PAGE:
On 22 May, the International Day of Biological Diversity, we must recall that food production is the world’s worst enemy of biodiversity. When we cultivate crops, we replace native plant assemblages with monocultures and, in order to protect them, usually apply rounds of pesticides, herbicides, fungicides and chemical fertilizer. This cocktail eliminates the micro-organisms and insects at the bottom of the food chain, depleting amphibia, reptiles, birds, and mammals, eventually leading to sterile landscapes.
Pastoralism is the only exception from this predominant model of fulfilling our nutritional needs: the natural plant cover is not removed and herd animals directly convert biodiversity into edibles, circumventing all the toxic and carbon-intensive steps involved in most crop production. It is based on natural biological processes and is powered by the sun. Because of the absence of un-natural inputs, pastoral areas are the original ‘lands of milk and honey’.
Areas where pastoralists roam are often picked for setting up wildlife sanctuaries or national parks. This is no accident. In the absence of crop cultivation, biodiversity thrives. “If you have pastoralists, you do not need a national park” emphasizes Jesus Garzon-Heydt, one of Spain’s most prominent conservationists. He is one of the movers and shakers behind the revival of Spain’s transhumance and its ancient drove roads, the Cañadas. In medieval Spain, a network of drove roads was established by royal decree that facilitated the semi-annual movement of five million sheep, goats, pigs, cattle and horses between their winter quarters in the southern and coastal lowlands to summer pastures in the mountainous areas of the north. The Cañadas were up to 75 meters wide, with a total length of around 125,000 km and covering a surface of more than 420,000 hectares of common property, equivalent to 1% of Spain’s total area. This pastureland buzzes with biodiversity in terms of plants, butterflies, and beetles. Vultures made a comeback when transhumance was revived[i].
Research on Spain’s transhumant sheep also led to another important ecological discovery: The role of migratory livestock as “seed taxis”. Sheep transport thousands of seeds over hundreds of kilometres in their fleece[ii]. With changing climates, this can be an important vehicle for plants to move into new areas that fit their requirements and thereby prevent their extinction. Besides seeds, sheep can also carry lizards, beetles and grasshoppers, aiding their movement to new biotopes and adaptation to a changing biome during climate change. In Germany sheep were found to redistribute up to 8500 seeds from 57 species[iii]. The monetary value of the seed transportation services of a flock of sheep amounted to some 4500 EURO for a 200 head flock.
Sheep don’t just do this by default and the nature of their wooliness, some herders make conscious efforts to disperse the seeds of preferred plants. Pastoralists in the Islamic Republic of Iran pack seeds in little bags and hang these around the necks of their sheep. During grazing the seeds drop out through little holes in the bags and are worked into to the ground by the sheep’s hooves[iv].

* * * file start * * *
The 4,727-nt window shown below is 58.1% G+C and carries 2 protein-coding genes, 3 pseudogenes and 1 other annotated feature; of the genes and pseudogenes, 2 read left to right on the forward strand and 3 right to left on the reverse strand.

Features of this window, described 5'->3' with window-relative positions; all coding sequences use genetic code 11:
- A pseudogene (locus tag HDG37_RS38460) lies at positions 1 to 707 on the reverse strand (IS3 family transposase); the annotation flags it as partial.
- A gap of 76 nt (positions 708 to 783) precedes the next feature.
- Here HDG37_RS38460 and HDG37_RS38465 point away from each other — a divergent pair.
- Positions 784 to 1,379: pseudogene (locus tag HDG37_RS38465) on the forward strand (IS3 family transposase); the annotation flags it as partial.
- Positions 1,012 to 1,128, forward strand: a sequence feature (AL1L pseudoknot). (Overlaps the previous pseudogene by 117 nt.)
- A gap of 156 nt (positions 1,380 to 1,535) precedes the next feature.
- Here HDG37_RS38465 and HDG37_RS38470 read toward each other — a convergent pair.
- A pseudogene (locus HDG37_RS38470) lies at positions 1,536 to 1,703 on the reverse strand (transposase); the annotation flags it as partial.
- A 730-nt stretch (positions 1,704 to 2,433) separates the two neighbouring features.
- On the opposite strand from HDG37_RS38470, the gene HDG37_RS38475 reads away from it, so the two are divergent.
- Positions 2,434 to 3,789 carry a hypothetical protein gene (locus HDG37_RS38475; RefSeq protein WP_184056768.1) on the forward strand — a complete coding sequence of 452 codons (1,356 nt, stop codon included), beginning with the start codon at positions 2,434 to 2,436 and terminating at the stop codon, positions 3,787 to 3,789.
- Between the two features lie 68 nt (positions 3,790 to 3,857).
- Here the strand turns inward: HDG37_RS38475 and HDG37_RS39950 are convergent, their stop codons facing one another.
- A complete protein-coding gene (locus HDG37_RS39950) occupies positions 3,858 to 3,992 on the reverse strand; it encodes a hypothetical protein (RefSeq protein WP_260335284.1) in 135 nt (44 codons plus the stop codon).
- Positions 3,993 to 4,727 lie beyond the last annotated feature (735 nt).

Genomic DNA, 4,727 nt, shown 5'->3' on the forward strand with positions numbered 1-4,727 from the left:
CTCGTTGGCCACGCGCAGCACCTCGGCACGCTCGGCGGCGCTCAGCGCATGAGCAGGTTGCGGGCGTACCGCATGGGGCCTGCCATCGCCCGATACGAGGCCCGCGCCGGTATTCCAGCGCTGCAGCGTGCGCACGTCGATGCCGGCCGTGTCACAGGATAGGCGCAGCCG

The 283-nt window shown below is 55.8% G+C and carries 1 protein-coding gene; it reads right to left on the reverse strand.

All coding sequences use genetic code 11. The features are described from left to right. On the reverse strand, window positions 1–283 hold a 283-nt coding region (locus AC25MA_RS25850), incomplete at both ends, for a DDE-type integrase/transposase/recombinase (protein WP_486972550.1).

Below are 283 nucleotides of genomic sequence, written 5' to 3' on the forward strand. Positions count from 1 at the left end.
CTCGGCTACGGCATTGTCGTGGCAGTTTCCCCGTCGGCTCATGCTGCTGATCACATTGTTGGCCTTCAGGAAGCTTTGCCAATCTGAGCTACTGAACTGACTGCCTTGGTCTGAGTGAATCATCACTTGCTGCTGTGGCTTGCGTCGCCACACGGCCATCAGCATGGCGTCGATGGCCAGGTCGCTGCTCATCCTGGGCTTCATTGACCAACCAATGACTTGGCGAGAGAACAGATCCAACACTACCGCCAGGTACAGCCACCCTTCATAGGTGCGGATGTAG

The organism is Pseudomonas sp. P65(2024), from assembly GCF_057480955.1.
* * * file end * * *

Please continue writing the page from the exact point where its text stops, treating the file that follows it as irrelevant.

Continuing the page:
It is not just that livestock transport seeds, they also aid their germination through scarification. ‘Scarification’ has nothing to do with tattoos, but is a botanical term that refers to weakening the coat of a seed, so that it can break up and germinate. Many acacia trees, for instance, have very hard seed coats and their seeds need to pass through the stomach of a ruminant in order to be able to sprout. After they have scarified the seeds, livestock also conveniently trample them into the ground like a forest gardener.
‘Trampling’ has other ecological effects as well, mostly positive, although it all depends on the intensity and the context. The depressions left by hooves fill with water and become mini-habitats for insects and amphibians, which then provide food for all kinds of birds and mammals. And here we come to the general role of grazing animals at the bottom of the food chain. Their droppings are powerful incubators for a huge diversity of beetles and buzzing insects that not only feed populations of insectivorous birds, bats and reptiles, but also break down the manure into its constituents that feed soil bacteria and loosen up the soil. The presence or absence of grazing animals in a landscape makes a huge difference to its biodiversity.
Researchers in Germany have concluded that mechanical mowing of meadows has a disastrous effect on insects, killing up to 80% of cicadas, for instance. They see it as a one of the major factors in the dramatic loss of insect, bird, amphibian and reptile populations.that the country has experienced.[v] This is one of the reasons why ‘grazing’ is the country’s most popular nature conservation strategy and shepherds make more of their income from conservation activities than the sale of products.
Why mapping pastoralism?
Yet, livestock has turned into a bogeyman and is blamed for .many of our planetary problems. Meat is projected as the world’s biggest environmental ill. There is truth in these accusations, but they do not pertain to pastoralism which works on different principles than intensive ways of livestock production. So it is crucial that we make the distinction clear and draw attention to the potential of pastoralism for the ‘nature positive production‘ that is so prominently envisioned in the context of the International Food System Summit. By mapping pastoralism we can visualize the extent of already existing ‘nature positive production’ and that we need to support these systems and communities if we want to put our planet on a more sustainable trajectory. On 25th May, at 2 p.m. CEST, there will be an introduction to this crowd-sourced mapping project for which you can still register here.